By RICHARD RISEMBERG

There's been a long run of labor bashing recently in this journal. The harbor commission's clean air plan (described as a ploy to facilitate union organizing) and the city's intent to expand the living wage ordinance have been causing the usual wailing and gnashing of teeth among business folk. And recent articles headlined the formation of a business federation that described its role in terms of, in effect, a combat operation against its own employees.

I think the time has come to stop belaboring labor, because there is reason to believe that high wages and strong unions are, in fact, good for business.

I know this is blasphemy to many, but let us look at a few bits of recent history to see what has happened to labor, business and the economy since 1950.

The 1950s and 1960s are generally seen as a time of unprecedented prosperity a real prosperity that reached deep into the middle class, affecting almost everyone. Labor was in a good position with 33 percent of nonagricultural workers belonging to a union.

By 2003, union membership embraced only 12 percent of nonagricultural workers. By then, real wages, adjusted for inflation, had dropped drastically: According to John Miller, economics professor at Wheaton College (writing in 2004), "The average real earnings of nonsupervisory workers remain far below those of 30 years ago, despite healthy wage gains in the second half of the 1990s expansion. ..."

At the same time, productivity went up, along with corporate profits and C-level earnings. While some of this was the result of technological advancements, much of it came from employees working harder, and often longer hours, for less pay (adjusted for inflation).

Workforces now are often composed largely of part-timers exempted from most labor protections and benefits. In some enterprises, every employee, down to the fellow who replaces the toilet paper in the bathroom, is a "manager," and hence exempt from receiving overtime pay. Many businesses use "contractors" who work 40 to 60 hours a week for a single "client," sans benefits.

The result has been that real wages have fallen in lockstep with the decline in union power.

Business owners think it proper to organize into federations; combine, collude and coordinate their actions; lobby politicians; and merge into gigantic entities to protect their own interests yet they cry and moan should workers likewise wish to combine to protect themselves.

That sort of thinking and the suppression of labor over the last 30 years have been bad for business.

Look at the correlation between prosperity and Republican vs. Democratic federal administrations. From the Stock Trader Almanac's editor Jeffrey Hirsch: "Since 1930 (the first year decent data is available), GDP growth was 5.4 percent for Democratic presidents and 1.6 percent for Republicans." While Republicans are reputed to be "business-friendly," Democrats have the habit of protecting and supporting labor. And the all-holy GDP says that Democrats' efforts also benefit business.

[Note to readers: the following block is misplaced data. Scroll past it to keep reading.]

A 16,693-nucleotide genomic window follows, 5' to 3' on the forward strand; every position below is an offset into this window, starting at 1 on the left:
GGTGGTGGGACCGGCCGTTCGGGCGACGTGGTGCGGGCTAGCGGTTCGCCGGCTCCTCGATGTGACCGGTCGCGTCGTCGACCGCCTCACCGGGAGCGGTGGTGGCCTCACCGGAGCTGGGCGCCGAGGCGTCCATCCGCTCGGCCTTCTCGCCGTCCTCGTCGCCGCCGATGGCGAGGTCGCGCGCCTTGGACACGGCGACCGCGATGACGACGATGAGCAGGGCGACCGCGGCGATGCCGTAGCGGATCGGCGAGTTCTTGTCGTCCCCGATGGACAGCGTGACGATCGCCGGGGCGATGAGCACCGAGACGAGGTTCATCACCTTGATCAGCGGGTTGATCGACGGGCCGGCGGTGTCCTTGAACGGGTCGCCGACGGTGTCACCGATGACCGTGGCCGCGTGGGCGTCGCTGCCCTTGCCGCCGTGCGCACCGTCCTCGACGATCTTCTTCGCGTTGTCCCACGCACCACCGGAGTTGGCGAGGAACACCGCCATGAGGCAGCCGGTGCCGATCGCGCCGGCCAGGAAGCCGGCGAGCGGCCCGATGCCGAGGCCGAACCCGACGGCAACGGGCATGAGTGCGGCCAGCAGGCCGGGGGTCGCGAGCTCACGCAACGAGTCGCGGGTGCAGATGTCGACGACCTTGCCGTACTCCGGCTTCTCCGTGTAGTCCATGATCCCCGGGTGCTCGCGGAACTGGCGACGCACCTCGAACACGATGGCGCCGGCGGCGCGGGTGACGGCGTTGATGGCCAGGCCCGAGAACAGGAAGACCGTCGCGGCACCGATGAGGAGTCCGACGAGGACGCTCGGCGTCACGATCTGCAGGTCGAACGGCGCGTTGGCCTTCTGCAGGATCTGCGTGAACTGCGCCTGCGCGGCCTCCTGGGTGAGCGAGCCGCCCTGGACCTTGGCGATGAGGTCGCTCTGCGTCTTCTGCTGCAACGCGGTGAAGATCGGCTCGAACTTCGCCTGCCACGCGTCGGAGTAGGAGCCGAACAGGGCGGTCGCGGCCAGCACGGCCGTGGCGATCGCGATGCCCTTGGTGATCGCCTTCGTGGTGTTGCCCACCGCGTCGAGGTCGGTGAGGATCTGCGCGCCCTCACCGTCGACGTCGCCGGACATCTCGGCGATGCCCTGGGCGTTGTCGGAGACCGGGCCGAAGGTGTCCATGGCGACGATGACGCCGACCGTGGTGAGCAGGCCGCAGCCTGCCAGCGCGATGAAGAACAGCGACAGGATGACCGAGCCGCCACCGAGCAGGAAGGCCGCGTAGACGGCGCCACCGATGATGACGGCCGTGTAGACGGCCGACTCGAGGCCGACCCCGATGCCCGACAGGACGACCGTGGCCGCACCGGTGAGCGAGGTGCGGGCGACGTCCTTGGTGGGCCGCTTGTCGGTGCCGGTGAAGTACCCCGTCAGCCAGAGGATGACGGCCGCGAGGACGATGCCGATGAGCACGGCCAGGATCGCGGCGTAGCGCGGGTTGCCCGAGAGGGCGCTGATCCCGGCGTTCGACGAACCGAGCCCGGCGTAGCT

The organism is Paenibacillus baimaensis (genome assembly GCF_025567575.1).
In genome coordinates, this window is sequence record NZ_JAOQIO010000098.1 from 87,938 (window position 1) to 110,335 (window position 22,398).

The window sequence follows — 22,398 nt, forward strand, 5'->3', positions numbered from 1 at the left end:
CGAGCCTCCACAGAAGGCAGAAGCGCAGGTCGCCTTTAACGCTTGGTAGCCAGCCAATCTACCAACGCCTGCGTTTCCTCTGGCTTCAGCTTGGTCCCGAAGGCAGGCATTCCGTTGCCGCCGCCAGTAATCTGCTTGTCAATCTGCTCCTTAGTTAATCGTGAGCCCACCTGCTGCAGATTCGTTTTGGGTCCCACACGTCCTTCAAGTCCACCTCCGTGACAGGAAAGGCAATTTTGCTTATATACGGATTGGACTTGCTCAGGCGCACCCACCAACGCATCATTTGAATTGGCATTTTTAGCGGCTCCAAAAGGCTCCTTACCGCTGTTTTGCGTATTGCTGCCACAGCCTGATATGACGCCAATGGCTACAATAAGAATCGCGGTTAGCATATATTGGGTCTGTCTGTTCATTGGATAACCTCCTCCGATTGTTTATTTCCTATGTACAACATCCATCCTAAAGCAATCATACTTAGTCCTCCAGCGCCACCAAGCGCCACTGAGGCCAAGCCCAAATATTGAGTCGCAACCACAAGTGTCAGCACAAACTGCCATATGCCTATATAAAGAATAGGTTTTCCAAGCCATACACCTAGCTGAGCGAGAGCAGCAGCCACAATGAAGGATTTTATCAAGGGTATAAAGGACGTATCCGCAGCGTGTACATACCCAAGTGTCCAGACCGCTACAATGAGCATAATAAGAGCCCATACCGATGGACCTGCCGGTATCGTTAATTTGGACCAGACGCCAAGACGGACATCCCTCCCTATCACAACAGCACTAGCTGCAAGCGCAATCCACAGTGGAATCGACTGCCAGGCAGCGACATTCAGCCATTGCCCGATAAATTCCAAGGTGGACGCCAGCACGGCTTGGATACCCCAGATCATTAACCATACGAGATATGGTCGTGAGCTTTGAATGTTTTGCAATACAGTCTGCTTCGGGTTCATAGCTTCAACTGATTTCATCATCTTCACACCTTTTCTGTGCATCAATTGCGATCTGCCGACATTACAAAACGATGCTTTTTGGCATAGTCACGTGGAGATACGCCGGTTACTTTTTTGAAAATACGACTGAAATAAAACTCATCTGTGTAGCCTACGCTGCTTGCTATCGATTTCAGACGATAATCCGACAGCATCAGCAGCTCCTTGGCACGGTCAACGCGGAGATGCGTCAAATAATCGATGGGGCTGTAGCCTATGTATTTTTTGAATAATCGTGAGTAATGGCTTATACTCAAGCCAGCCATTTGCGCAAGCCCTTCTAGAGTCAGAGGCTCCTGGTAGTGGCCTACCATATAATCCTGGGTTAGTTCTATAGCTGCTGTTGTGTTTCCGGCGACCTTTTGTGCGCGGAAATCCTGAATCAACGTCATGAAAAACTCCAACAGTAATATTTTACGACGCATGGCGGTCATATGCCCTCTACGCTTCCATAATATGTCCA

Recent years have not been good to business. Why? Simply, the vast majority of the population just doesn't have enough money to live. If you don't have enough money to buy shelter, food and transport, let alone little luxuries, the only way you can get by is to steal or to borrow.

The little guy can't compete in theft with the Enrons of the world, and businesses need to sell the services and goods their workers generate, however little the latter may earn. Our solution: an economy founded on eternal debt.

That is never sustainable. The mortgage meltdown is only the beginning. Americans have a "negative savings rate," an odd phrase meaning they owe money left and right. When people spend more than they make to live day to day, eventually they will have to stop borrowing, and stop buying. And they have. And wage-slaves in China and India won't take up the slack.

Managing and investing don't create wealth; they manipulate wealth. Workers create wealth by making something valuable (say a refrigerator) out of something cheap (iron ore); or, like the Hollywood writers who recently went on strike, creating value (movies) out of nothing at all.

But making something means nothing if you can't sell it. If consumers don't have money to spend, and can't take on more debt, wealth will vanish, because the refrigerator or the movie is worth only what people are willing to pay for it.

No less a hard-shell conservative than Henry Ford understood this when he voluntarily doubled the wages of his factory hands. His fellow industrialists reacted with horror, but Ford knew his workers would now be able to afford to buy the very products they were making.

So let's ease up on labor in Los Angeles. The harbor air needs to be cleaned; right now transport operators are subsidizing their slim profits with the deaths of their neighbors, and that cannot go on. And if a side effect of the commission's plan is that the Teamsters can organize the truckers, then truckers will make more money, and spend most of it with local businesses.

Likewise the living wage ordinance. The unions aren't asking much: just a few bucks to lift them over poverty level. When they have this money, they will spend it here in L.A. for the most part.

History has shown that labor strength is good for business. Let's not stand in the way of initiatives that increase the spending power of Los Angeles consumers.

Richard Risemberg is co-editor of the urban sustainability webzine the New Colonist, publisher and editor of bike commuter webzine Bicycle Fixation, and owner of a small business that designs and manufactures clothing for bicycle commuters. He lives and works in Los Angeles.

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